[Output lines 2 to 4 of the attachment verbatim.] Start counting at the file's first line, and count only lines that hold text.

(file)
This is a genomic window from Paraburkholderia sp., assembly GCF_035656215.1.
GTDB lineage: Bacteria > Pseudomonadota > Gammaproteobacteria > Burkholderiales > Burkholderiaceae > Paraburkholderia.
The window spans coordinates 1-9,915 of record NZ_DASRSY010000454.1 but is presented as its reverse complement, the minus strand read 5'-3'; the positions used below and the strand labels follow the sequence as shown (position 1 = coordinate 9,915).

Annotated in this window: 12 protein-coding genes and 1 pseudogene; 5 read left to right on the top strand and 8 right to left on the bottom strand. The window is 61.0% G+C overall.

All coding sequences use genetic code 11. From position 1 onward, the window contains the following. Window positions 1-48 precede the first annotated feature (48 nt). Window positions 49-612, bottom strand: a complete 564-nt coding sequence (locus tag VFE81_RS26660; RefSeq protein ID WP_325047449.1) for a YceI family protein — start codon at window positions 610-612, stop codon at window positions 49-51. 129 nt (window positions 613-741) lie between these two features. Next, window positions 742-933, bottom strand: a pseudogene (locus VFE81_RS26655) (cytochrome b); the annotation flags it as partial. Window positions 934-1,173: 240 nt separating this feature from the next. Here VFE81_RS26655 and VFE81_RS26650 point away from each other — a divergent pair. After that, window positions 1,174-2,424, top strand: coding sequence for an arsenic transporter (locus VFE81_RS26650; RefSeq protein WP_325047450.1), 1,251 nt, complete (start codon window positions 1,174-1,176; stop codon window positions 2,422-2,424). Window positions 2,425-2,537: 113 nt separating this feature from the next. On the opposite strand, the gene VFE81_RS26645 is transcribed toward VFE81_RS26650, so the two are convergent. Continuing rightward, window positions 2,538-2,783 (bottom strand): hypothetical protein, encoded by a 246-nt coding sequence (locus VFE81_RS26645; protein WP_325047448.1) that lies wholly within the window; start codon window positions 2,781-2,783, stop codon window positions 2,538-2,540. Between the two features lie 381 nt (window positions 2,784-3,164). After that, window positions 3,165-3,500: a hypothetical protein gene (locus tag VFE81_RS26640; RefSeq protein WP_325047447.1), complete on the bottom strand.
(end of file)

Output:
GTDB lineage: Bacteria > Pseudomonadota > Gammaproteobacteria > Burkholderiales > Burkholderiaceae > Paraburkholderia.
The window spans coordinates 1-9,915 of record NZ_DASRSY010000454.1 but is presented as its reverse complement, the minus strand read 5'-3'; the positions used below and the strand labels follow the sequence as shown (position 1 = coordinate 9,915).

Annotated in this window: 12 protein-coding genes and 1 pseudogene; 5 read left to right on the top strand and 8 right to left on the bottom strand. The window is 61.0% G+C overall.